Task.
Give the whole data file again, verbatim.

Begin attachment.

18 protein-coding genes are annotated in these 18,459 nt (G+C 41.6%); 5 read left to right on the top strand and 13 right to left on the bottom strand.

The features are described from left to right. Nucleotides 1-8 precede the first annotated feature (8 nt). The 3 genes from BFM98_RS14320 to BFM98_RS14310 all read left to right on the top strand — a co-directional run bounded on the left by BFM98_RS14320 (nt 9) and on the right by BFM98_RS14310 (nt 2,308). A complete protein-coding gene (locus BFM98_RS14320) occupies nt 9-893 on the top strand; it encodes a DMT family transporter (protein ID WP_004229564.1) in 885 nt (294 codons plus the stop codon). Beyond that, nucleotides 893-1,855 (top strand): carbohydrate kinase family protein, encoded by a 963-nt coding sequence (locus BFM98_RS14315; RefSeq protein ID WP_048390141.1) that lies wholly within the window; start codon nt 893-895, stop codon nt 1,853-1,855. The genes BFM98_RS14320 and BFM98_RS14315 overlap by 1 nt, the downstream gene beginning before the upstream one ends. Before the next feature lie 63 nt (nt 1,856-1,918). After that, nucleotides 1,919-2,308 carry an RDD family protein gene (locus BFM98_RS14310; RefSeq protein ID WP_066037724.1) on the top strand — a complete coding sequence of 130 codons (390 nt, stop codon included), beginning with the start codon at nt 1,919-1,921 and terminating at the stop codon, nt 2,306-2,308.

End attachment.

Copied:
18 protein-coding genes are annotated in these 18,459 nt (G+C 41.6%); 5 read left to right on the top strand and 13 right to left on the bottom strand.

The features are described from left to right. Nucleotides 1-8 precede the first annotated feature (8 nt). The 3 genes from BFM98_RS14320 to BFM98_RS14310 all read left to right on the top strand — a co-directional run bounded on the left by BFM98_RS14320 (nt 9) and on the right by BFM98_RS14310 (nt 2,308). A complete protein-coding gene (locus BFM98_RS14320) occupies nt 9-893 on the top strand; it encodes a DMT family transporter (protein ID WP_004229564.1) in 885 nt (294 codons plus the stop codon). Beyond that, nucleotides 893-1,855 (top strand): carbohydrate kinase family protein, encoded by a 963-nt coding sequence (locus BFM98_RS14315; RefSeq protein ID WP_048390141.1) that lies wholly within the window; start codon nt 893-895, stop codon nt 1,853-1,855. The genes BFM98_RS14320 and BFM98_RS14315 overlap by 1 nt, the downstream gene beginning before the upstream one ends. Before the next feature lie 63 nt (nt 1,856-1,918). After that, nucleotides 1,919-2,308 carry an RDD family protein gene (locus BFM98_RS14310; RefSeq protein ID WP_066037724.1) on the top strand — a complete coding sequence of 130 codons (390 nt, stop codon included), beginning with the start codon at nt 1,919-1,921 and terminating at the stop codon, nt 2,306-2,308.